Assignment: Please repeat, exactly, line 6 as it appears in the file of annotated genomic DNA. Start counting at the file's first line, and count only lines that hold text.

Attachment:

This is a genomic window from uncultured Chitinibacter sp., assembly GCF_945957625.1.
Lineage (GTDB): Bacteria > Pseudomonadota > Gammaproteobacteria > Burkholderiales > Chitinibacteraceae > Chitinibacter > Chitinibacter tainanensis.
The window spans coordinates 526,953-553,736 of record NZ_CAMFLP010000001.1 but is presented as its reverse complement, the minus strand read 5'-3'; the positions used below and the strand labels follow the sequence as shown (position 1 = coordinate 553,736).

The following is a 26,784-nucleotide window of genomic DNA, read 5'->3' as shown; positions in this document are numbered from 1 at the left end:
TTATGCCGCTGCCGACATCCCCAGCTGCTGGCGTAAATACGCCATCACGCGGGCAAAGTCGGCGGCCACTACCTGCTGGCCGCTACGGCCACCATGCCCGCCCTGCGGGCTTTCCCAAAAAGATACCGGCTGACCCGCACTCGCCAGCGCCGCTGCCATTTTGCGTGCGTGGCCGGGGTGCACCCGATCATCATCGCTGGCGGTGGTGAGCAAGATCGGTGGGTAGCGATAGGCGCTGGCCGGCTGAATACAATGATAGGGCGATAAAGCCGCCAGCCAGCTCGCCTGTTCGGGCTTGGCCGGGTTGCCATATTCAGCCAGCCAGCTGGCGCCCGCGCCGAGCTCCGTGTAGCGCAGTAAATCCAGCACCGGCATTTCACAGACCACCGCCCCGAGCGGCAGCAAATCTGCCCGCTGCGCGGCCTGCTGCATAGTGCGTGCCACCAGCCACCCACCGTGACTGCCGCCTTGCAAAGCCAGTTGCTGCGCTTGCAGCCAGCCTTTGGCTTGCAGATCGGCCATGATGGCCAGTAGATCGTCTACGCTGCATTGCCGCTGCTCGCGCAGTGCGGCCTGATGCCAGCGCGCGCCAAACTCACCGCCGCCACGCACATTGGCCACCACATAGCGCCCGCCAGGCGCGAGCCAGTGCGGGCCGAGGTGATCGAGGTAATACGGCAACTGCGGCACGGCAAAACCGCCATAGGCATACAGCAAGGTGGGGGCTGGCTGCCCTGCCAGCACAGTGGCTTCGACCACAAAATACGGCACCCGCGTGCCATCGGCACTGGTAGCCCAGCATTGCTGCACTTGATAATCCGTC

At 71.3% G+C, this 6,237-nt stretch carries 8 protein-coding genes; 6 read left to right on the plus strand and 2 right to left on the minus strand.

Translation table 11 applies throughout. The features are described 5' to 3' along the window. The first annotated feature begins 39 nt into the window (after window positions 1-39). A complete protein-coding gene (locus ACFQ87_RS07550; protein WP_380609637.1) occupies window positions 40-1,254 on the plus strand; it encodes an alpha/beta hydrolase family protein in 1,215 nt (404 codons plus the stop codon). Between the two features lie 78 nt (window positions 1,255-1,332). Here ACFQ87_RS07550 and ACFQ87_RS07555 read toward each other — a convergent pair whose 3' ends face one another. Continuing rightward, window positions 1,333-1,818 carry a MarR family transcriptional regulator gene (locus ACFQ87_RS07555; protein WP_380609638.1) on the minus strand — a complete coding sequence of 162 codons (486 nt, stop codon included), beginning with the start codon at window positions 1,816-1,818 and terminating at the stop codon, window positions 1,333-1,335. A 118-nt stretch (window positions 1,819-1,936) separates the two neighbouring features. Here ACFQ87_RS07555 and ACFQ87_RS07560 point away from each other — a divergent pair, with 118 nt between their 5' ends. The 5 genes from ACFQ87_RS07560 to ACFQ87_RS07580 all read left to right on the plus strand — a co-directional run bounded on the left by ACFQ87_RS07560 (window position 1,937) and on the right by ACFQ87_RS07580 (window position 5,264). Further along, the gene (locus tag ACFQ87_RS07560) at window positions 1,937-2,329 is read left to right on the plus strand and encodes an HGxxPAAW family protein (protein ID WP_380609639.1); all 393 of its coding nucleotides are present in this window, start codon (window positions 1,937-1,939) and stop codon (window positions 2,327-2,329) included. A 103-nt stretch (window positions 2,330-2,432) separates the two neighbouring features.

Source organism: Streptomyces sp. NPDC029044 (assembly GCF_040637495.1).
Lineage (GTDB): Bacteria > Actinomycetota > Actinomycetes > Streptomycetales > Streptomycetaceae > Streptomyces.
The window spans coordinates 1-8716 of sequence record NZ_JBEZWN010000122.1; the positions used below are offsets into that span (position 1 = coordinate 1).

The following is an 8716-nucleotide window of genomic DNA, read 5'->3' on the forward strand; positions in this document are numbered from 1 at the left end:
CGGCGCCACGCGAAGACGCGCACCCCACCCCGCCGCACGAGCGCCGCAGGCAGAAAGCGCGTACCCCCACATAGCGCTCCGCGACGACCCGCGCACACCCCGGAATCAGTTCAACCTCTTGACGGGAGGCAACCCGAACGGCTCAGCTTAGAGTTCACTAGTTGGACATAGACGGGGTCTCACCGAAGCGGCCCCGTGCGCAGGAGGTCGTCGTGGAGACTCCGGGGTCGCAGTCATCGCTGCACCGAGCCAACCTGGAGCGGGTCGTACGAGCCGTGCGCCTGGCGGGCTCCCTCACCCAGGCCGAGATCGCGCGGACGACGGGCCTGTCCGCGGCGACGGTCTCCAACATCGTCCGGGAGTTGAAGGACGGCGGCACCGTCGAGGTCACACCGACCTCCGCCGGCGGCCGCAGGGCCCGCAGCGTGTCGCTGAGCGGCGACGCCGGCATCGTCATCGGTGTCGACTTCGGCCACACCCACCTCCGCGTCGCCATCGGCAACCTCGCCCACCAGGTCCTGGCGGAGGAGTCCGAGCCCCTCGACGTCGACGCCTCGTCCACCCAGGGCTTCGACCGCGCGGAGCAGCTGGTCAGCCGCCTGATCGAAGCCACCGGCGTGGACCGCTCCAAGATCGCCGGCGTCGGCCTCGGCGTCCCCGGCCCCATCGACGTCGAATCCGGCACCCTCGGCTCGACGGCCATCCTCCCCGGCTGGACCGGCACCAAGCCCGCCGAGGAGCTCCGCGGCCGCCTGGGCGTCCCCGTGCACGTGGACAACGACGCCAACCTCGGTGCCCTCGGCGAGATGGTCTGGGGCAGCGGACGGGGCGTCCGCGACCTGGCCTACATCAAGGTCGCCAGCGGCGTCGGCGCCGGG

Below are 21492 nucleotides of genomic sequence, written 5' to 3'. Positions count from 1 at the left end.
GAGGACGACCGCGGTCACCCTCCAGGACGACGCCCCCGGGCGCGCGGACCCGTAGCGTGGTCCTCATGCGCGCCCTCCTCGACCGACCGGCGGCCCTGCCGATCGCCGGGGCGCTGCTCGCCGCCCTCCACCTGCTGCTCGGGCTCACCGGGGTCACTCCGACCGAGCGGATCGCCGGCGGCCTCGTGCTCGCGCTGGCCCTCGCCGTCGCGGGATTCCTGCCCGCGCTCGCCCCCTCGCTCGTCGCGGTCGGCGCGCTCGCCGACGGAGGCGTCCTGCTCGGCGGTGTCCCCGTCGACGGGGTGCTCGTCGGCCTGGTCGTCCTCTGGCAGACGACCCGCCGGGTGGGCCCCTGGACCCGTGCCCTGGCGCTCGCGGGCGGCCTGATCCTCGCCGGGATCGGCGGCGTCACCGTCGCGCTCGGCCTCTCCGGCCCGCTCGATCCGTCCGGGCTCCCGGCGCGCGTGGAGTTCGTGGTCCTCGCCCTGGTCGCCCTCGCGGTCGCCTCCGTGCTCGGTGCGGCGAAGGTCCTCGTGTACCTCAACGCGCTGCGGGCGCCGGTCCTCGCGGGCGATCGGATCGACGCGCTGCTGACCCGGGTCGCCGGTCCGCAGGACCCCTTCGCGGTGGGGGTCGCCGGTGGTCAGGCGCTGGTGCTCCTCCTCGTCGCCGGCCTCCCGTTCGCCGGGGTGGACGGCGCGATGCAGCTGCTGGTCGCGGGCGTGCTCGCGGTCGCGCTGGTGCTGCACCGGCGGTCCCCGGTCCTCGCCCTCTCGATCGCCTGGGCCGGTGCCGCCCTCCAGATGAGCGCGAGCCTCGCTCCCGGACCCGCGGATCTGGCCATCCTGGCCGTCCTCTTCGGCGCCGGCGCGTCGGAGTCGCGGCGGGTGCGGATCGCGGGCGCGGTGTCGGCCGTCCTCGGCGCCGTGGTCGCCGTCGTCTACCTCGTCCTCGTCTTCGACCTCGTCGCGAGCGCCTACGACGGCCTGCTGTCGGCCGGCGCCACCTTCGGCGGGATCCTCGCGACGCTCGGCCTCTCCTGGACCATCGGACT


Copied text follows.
At 71.3% G+C, this 6,237-nt stretch carries 8 protein-coding genes; 6 read left to right on the plus strand and 2 right to left on the minus strand.